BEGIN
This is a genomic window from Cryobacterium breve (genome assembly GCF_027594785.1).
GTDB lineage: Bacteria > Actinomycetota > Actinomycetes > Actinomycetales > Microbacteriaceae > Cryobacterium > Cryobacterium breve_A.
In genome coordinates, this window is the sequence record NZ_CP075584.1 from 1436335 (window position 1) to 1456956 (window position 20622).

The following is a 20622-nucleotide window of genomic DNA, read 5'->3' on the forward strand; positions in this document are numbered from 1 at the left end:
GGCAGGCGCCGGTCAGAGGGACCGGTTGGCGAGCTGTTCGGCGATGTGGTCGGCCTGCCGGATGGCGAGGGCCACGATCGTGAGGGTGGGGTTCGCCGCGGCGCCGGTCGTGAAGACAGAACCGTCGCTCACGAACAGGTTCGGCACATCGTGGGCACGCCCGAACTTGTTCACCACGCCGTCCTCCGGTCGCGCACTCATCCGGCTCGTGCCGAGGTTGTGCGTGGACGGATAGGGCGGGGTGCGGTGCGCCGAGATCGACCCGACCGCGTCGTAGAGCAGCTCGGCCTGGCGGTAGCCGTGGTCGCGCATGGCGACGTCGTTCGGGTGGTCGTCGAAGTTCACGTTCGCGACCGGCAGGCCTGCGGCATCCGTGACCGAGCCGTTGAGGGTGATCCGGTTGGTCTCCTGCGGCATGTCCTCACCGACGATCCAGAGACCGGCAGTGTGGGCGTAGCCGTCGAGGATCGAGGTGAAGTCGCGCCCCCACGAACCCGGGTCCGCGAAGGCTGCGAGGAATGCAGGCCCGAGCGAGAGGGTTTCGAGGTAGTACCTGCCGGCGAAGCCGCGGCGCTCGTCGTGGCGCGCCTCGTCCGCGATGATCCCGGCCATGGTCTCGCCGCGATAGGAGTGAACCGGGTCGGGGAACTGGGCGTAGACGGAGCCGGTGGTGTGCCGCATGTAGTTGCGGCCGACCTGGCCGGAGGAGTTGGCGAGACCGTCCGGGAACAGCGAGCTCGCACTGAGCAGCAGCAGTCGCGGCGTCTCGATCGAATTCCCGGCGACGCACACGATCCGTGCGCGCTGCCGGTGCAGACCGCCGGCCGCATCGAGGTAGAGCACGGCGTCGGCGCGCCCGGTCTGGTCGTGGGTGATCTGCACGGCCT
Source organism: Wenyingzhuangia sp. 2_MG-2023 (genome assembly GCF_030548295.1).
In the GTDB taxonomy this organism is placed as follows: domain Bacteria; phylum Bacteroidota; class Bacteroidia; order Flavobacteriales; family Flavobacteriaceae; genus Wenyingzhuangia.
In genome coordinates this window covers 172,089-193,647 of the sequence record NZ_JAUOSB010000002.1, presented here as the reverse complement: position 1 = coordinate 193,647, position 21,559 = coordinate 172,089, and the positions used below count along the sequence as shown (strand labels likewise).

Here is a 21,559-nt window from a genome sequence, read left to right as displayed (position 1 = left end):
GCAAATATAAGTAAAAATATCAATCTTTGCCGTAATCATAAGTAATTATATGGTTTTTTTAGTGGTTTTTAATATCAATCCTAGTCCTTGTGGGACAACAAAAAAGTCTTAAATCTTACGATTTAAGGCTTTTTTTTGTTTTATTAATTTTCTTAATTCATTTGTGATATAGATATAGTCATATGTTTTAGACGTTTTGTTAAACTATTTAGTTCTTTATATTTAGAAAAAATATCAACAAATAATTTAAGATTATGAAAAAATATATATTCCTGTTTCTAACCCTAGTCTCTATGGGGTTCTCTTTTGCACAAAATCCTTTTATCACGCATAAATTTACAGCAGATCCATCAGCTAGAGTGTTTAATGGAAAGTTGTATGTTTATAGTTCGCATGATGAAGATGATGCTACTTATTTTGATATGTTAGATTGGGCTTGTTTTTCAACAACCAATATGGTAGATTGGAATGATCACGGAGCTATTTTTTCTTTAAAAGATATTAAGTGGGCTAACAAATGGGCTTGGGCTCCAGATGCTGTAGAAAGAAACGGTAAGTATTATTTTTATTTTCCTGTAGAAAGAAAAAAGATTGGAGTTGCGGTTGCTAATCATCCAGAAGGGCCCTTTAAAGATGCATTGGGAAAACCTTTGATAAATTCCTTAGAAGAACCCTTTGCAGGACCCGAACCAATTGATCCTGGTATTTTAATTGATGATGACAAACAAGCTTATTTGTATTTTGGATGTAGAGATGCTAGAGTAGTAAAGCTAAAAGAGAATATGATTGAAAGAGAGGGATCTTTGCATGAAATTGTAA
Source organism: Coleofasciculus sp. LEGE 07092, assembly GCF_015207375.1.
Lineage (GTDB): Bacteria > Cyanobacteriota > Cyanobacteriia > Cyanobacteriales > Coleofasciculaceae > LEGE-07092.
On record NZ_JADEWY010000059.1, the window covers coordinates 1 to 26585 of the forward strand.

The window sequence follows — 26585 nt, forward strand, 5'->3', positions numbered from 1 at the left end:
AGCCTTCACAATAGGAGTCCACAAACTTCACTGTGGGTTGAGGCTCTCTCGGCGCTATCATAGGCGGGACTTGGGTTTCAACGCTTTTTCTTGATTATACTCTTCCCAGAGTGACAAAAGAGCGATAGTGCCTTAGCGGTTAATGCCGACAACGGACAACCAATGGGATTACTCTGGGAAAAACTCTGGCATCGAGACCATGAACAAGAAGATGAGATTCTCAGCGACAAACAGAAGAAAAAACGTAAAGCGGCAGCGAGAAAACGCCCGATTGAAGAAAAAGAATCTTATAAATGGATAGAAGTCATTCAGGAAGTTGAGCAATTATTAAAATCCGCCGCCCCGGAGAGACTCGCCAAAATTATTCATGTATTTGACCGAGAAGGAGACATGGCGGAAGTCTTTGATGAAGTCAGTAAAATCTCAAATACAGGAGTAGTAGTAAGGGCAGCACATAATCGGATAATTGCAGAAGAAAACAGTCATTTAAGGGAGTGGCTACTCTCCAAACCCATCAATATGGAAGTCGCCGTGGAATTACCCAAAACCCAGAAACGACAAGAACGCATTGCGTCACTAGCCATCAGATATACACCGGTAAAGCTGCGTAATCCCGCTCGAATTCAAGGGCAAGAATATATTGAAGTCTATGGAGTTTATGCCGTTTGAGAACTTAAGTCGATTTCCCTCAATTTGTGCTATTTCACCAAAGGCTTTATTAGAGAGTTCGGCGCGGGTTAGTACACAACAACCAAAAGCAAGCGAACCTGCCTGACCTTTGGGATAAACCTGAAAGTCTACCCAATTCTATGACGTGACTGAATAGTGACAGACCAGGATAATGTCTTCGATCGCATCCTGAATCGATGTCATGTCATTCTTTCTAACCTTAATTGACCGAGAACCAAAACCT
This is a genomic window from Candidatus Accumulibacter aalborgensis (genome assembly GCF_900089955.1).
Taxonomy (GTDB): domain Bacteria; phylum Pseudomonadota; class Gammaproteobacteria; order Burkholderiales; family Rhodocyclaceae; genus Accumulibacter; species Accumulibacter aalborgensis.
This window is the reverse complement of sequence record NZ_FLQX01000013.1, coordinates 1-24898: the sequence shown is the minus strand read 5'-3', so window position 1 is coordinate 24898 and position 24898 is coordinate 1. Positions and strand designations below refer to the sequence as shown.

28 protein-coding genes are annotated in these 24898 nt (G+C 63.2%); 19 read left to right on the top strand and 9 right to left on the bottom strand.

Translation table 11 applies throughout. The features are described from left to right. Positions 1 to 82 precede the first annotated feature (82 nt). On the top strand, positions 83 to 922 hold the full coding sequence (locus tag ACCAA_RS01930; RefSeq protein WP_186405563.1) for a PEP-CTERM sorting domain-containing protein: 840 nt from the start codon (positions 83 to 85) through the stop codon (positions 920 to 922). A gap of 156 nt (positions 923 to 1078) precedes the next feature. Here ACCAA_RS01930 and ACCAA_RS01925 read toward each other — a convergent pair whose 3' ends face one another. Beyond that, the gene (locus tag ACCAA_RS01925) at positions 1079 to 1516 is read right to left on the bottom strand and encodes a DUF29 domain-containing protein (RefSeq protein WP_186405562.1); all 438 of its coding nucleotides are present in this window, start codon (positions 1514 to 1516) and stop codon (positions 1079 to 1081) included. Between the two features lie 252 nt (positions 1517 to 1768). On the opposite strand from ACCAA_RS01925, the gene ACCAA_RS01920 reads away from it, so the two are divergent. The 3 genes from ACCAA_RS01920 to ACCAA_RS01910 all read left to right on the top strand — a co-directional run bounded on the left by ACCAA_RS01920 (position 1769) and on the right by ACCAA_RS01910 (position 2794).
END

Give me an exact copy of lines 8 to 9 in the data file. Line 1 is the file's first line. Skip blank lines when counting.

In genome coordinates this window covers 172,089-193,647 of the sequence record NZ_JAUOSB010000002.1, presented here as the reverse complement: position 1 = coordinate 193,647, position 21,559 = coordinate 172,089, and the positions used below count along the sequence as shown (strand labels likewise).

Here is a 21,559-nt window from a genome sequence, read left to right as displayed (position 1 = left end):